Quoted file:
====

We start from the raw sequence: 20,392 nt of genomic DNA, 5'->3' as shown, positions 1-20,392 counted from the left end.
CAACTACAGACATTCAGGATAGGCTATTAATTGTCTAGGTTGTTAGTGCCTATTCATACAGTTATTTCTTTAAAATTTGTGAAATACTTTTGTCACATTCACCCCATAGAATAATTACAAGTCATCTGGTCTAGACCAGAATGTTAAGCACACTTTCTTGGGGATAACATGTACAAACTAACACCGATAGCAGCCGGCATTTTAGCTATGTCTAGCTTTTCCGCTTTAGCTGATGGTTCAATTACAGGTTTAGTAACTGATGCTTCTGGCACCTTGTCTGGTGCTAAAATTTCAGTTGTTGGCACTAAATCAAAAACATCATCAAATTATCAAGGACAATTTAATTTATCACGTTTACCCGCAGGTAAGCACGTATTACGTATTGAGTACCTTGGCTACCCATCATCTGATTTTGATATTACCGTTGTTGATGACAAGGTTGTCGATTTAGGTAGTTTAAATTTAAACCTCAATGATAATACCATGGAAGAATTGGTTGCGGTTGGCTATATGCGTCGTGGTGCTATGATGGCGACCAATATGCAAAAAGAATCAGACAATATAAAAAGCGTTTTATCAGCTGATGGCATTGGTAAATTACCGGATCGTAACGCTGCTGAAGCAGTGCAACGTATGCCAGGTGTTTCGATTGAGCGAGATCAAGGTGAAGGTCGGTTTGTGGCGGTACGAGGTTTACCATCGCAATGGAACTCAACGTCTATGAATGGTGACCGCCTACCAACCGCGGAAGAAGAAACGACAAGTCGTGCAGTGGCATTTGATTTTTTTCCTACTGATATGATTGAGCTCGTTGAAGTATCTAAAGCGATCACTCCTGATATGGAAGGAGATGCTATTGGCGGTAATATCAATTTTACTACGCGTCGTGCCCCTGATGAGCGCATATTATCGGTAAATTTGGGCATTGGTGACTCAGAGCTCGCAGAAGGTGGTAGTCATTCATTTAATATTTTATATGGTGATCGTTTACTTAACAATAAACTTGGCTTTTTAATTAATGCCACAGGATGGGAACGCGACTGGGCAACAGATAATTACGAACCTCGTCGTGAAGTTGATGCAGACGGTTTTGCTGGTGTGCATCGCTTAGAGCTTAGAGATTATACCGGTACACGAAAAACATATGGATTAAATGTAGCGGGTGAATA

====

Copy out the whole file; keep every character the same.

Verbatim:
We start from the raw sequence: 20,392 nt of genomic DNA, 5'->3' as shown, positions 1-20,392 counted from the left end.
CAACTACAGACATTCAGGATAGGCTATTAATTGTCTAGGTTGTTAGTGCCTATTCATACAGTTATTTCTTTAAAATTTGTGAAATACTTTTGTCACATTCACCCCATAGAATAATTACAAGTCATCTGGTCTAGACCAGAATGTTAAGCACACTTTCTTGGGGATAACATGTACAAACTAACACCGATAGCAGCCGGCATTTTAGCTATGTCTAGCTTTTCCGCTTTAGCTGATGGTTCAATTACAGGTTTAGTAACTGATGCTTCTGGCACCTTGTCTGGTGCTAAAATTTCAGTTGTTGGCACTAAATCAAAAACATCATCAAATTATCAAGGACAATTTAATTTATCACGTTTACCCGCAGGTAAGCACGTATTACGTATTGAGTACCTTGGCTACCCATCATCTGATTTTGATATTACCGTTGTTGATGACAAGGTTGTCGATTTAGGTAGTTTAAATTTAAACCTCAATGATAATACCATGGAAGAATTGGTTGCGGTTGGCTATATGCGTCGTGGTGCTATGATGGCGACCAATATGCAAAAAGAATCAGACAATATAAAAAGCGTTTTATCAGCTGATGGCATTGGTAAATTACCGGATCGTAACGCTGCTGAAGCAGTGCAACGTATGCCAGGTGTTTCGATTGAGCGAGATCAAGGTGAAGGTCGGTTTGTGGCGGTACGAGGTTTACCATCGCAATGGAACTCAACGTCTATGAATGGTGACCGCCTACCAACCGCGGAAGAAGAAACGACAAGTCGTGCAGTGGCATTTGATTTTTTTCCTACTGATATGATTGAGCTCGTTGAAGTATCTAAAGCGATCACTCCTGATATGGAAGGAGATGCTATTGGCGGTAATATCAATTTTACTACGCGTCGTGCCCCTGATGAGCGCATATTATCGGTAAATTTGGGCATTGGTGACTCAGAGCTCGCAGAAGGTGGTAGTCATTCATTTAATATTTTATATGGTGATCGTTTACTTAACAATAAACTTGGCTTTTTAATTAATGCCACAGGATGGGAACGCGACTGGGCAACAGATAATTACGAACCTCGTCGTGAAGTTGATGCAGACGGTTTTGCTGGTGTGCATCGCTTAGAGCTTAGAGATTATACCGGTACACGAAAAACATATGGATTAAATGTAGCGGGTGAATA